Read or full  Swan SB1041N Quickbake review

3. Panasonic SD-ZP2000

A great machine if you want a crusty loaf

Panasonic SD-ZP2000 Breadmaker

 

Pros:

  • Great hard crust
  • Produces consistently good bread
  • Quiet

Cons:

  • Pricey
  • No yeast or seed dispenser
  • No sourdough or rye programs

Most bread makers tend to deliver bread with a soft crust; that’s great for many styles of loaf, but what about those times when you want something with a hard crust for that extra bite? Step forwards, the Panasonic SD-ZP2000, the first bread maker to deliver a true hard crust.

In terms of delivery, there’s little that we can fault with this machine. Both wholemeal and white loaves came out with a nice colour and hard crust, with a fluffy interior. This machine can also churn out a decent soft-crust loaf, too. The downside is that this model has fewer other programs, so you may want to look elsewhere if you want sourdough, rye and extra gluten-free options. For those that want a hard crust, this is the model to buy.

Read our full Panasonic SD-ZP2000 review

3. Panasonic SD-ZB2502BXC

A good all-rounder with integrated yeast and seed dispensers

Panasonic SD-ZB2502BXC

Pros:

  • Bakes superb bread
  • Yeast and seed dispensers
  • Quiet

Cons:

  • Pricey
  • Slow programs
  • No custom program

If you want the absolute best bread maker out there and hang the cost, the Pansonic SD-ZB2502BXC is it. This advanced machine costs over £100, but it makes outstanding bread and has all the features you need to make a wide variety of bread, doughs and jams.

A few things make it stand out. First, it has a seed and dried-fruit dispenser, plus a yeast dispenser that perfectly separates the yeast and water. Second, it comes with a rye kneading blade, so you can make 100% rye loaves as well as mixed loaves.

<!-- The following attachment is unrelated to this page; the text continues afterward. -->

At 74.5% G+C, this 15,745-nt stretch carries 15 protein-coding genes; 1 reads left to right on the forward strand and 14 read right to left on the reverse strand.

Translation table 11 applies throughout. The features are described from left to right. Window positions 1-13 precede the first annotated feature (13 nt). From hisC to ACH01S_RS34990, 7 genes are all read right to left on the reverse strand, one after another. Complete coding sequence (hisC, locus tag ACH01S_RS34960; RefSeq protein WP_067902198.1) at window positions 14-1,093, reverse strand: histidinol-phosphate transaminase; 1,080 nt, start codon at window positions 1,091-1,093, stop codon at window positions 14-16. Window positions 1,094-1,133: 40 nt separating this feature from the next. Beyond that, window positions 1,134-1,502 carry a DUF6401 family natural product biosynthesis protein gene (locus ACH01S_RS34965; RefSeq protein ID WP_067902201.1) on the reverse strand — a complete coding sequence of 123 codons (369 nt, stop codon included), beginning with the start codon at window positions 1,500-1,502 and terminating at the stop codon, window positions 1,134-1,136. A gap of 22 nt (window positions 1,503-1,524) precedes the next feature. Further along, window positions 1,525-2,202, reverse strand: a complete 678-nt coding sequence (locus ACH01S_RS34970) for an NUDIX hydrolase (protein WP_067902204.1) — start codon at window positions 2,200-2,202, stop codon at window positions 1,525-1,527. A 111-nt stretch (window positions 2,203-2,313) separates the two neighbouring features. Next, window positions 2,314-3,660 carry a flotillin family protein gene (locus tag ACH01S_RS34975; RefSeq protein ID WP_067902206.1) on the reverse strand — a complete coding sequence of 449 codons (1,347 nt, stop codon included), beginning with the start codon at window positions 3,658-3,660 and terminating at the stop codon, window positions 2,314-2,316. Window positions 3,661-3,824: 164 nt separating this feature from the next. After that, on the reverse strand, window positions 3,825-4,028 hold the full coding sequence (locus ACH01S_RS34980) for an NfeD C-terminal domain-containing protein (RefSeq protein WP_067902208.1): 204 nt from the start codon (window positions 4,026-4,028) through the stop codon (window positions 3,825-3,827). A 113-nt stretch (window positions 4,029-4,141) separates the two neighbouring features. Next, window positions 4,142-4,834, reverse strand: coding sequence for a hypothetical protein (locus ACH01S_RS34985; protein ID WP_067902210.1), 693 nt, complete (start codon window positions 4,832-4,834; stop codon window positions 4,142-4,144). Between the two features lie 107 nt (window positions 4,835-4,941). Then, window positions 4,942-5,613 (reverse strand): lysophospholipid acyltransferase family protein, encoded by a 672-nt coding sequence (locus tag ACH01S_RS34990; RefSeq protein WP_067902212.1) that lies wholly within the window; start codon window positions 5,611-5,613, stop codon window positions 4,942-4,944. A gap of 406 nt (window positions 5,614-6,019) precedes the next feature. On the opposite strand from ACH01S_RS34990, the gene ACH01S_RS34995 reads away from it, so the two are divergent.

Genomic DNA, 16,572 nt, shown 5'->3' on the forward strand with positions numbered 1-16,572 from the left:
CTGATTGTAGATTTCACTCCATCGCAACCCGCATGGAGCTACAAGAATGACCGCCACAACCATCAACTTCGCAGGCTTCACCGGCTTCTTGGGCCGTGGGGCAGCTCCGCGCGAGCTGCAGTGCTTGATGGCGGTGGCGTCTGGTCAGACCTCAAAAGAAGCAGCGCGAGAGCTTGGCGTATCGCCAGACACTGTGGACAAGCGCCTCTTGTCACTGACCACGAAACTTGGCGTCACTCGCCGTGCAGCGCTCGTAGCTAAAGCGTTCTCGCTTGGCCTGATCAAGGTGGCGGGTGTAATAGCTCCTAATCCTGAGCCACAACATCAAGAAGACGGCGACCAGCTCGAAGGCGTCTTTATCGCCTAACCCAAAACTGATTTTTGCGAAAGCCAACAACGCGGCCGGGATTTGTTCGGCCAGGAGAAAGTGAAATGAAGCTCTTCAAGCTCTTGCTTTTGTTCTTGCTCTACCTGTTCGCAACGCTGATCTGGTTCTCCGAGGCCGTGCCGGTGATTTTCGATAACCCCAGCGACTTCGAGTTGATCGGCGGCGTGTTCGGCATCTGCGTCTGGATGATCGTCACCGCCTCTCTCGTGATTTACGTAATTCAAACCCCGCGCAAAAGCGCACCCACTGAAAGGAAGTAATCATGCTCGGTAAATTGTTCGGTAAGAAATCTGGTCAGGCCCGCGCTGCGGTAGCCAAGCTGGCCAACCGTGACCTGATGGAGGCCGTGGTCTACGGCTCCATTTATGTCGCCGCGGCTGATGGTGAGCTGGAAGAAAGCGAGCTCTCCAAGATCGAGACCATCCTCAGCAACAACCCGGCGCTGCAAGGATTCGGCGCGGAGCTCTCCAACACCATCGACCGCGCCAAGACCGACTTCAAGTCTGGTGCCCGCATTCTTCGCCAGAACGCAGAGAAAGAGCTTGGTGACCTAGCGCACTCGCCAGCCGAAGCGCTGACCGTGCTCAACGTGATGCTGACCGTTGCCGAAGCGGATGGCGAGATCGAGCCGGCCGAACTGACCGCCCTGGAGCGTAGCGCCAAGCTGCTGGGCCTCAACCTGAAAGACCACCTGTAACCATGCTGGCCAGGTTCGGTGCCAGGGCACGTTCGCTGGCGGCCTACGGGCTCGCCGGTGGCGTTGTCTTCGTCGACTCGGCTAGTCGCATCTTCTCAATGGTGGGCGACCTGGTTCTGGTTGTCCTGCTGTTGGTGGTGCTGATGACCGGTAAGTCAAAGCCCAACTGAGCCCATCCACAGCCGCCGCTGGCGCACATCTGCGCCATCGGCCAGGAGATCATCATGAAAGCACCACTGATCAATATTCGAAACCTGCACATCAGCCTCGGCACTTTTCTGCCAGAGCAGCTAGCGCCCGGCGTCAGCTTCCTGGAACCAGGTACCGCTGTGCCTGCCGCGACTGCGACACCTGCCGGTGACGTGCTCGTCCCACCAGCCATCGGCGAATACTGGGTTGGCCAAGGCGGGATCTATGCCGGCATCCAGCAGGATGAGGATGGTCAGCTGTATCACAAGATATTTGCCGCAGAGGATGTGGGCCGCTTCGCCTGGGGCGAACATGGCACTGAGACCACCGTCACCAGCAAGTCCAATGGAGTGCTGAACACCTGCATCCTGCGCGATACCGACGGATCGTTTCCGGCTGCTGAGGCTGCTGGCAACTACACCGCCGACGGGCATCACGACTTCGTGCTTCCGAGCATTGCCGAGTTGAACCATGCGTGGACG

Finally, it comes with a comprehensive recipe book of more than 100 recipes. Sure, you can find more online, but all these recipes are tuned to work perfectly with the Panasonic bread maker. It’s a great all-round package that you’ll love to use.

Read our full Pansonic SD-ZB2502BXC review

4. Cuisinart CBK250U Automatic Breadmaker

A great choice for anyone that wants big loaves

Cuisinart CBK250U Automatic Breadmaker

Pros:

  • Looks great
  • Makes big loaves
  • Can create your own program

Cons:

  • Pricey
  • Dense loaf
  • Loud

If you want something a little more stylish for your kitchen, then the Cuisinart CBK250U Automatic Breadmaker is a great option. Although it features a seed and dried fruit dispenser, it looks like a sleeker, more modern appliance.

It makes very good bread, too, of course – and it also makes the largest loaves of any bread maker we’ve tested. Its biggest loaf is a whopping 700g, which is a 100g more than the Panasonic can manage.

One final interesting feature no other machine has is a programmable setting. This lets you create your own recipe, setting the baking time, rest time, and so forth to your own preferences. It’s a nice option if you want to fine-tune your efforts to get the perfect loaf.

Read our full Cuisinart CBK250U Automatic Breadmaker review

5. Kenwood Bread Maker BM260

A decent budget option with a few neat touches

Kenwood Bread Maker BM260

Pros:

  • Nice styling touches
  • Eco mode
  • Affordable

Cons

  • A bit loud
  • No window in the lid

If you’d rather not spend upwards of £100 on a bread maker, the Kenwood Bread Maker BM260 is a good compromise. It lacks extra features such as dispensers for seeds and yeast, but it isn’t short of a trick or two itself.

Our favourite feature is the supplied adjustable spoon. This makes it easy to measure out ingredients perfectly, so you don’t have to get the scales out. The breadmaker is also fan-assisted to help speed up the baking process.

We also rather like the provided recipe book, which includes some unusual recipes such as a caramelised onion loaf and even a chocolate loaf. Yum.

Read our full Kenwood Bread Maker BM260 review

How to buy the right bread maker for you

What main features do I need?